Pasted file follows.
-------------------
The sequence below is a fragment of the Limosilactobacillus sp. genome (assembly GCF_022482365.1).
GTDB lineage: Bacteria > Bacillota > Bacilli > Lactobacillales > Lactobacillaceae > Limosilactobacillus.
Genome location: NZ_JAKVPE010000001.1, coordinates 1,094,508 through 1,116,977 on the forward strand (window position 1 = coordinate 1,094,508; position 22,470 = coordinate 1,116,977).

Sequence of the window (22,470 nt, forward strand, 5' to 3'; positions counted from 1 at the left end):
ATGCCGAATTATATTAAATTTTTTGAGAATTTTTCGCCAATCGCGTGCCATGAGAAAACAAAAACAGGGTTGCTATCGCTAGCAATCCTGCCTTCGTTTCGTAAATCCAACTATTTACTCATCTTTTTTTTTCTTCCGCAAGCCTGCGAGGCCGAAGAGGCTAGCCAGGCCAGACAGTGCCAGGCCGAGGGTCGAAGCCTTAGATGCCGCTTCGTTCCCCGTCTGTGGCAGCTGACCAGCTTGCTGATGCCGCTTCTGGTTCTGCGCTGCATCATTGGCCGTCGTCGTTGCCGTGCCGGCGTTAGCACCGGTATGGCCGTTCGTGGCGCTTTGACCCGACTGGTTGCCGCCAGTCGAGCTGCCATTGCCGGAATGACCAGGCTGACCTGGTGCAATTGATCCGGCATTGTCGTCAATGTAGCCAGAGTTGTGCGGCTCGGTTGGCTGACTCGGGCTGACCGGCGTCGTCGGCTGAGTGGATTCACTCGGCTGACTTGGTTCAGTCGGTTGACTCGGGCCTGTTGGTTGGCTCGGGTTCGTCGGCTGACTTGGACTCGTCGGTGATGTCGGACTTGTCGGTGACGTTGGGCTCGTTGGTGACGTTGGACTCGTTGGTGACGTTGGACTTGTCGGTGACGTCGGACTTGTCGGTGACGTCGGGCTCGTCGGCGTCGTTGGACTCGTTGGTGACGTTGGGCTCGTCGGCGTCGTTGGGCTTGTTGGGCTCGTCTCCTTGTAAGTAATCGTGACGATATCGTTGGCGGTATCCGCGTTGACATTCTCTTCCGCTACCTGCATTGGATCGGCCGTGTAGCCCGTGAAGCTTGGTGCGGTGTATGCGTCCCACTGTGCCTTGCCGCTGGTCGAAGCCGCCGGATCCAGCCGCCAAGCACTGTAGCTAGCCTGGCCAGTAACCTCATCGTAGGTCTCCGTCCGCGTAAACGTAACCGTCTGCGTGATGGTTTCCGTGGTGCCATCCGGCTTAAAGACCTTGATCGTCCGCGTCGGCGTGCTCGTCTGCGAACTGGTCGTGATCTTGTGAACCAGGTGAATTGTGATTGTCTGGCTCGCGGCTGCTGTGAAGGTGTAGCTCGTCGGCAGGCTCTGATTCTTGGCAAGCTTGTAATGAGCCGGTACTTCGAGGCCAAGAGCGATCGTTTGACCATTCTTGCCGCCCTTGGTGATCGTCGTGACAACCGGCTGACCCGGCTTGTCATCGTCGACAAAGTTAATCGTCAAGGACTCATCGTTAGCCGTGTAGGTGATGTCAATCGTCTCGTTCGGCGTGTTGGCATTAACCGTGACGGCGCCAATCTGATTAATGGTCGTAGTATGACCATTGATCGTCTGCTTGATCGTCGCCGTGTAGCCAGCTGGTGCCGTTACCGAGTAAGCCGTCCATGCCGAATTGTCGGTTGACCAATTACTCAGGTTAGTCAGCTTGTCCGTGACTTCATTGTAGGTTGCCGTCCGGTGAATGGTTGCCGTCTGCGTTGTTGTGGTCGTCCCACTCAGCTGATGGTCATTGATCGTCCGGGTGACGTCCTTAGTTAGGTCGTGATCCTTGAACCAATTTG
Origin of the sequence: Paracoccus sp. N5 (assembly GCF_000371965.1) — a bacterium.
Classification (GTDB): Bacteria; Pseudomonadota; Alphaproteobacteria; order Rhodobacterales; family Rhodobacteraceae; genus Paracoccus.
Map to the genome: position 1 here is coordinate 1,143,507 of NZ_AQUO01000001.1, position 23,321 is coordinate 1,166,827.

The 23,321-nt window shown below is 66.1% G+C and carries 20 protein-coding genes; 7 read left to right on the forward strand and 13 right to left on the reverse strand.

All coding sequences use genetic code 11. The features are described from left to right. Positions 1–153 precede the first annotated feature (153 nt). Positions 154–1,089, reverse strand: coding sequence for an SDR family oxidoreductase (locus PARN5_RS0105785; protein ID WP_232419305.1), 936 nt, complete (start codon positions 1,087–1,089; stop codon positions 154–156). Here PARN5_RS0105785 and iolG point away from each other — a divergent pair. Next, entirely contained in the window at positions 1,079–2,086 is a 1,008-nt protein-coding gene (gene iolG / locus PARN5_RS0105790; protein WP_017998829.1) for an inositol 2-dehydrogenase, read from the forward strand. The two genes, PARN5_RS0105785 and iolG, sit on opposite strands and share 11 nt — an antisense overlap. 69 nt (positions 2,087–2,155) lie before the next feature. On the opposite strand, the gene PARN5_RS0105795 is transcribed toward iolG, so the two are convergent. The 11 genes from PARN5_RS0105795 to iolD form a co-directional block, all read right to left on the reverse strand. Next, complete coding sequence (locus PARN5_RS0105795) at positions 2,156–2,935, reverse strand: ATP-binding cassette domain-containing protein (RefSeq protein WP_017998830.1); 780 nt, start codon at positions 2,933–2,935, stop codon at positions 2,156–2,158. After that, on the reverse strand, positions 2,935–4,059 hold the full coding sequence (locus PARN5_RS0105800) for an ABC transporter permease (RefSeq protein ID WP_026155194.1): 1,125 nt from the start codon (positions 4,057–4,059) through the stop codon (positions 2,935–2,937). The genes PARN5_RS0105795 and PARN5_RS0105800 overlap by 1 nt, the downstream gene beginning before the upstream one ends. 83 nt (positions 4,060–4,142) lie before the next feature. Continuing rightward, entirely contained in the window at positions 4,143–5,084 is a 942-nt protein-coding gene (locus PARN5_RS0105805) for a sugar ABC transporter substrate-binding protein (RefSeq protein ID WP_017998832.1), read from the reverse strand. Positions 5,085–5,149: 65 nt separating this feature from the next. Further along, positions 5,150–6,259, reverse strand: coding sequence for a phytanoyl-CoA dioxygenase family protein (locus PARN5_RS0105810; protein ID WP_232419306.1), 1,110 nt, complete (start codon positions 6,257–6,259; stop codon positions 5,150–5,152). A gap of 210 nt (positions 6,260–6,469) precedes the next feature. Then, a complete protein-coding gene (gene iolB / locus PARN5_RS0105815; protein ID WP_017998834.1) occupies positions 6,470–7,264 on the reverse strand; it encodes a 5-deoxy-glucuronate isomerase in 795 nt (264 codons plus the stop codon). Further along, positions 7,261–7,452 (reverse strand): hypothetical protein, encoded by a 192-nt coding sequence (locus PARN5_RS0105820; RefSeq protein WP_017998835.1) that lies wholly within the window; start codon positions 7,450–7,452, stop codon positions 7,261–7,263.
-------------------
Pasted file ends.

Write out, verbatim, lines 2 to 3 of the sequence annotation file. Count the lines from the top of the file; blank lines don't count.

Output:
GTDB lineage: Bacteria > Bacillota > Bacilli > Lactobacillales > Lactobacillaceae > Limosilactobacillus.
Genome location: NZ_JAKVPE010000001.1, coordinates 1,094,508 through 1,116,977 on the forward strand (window position 1 = coordinate 1,094,508; position 22,470 = coordinate 1,116,977).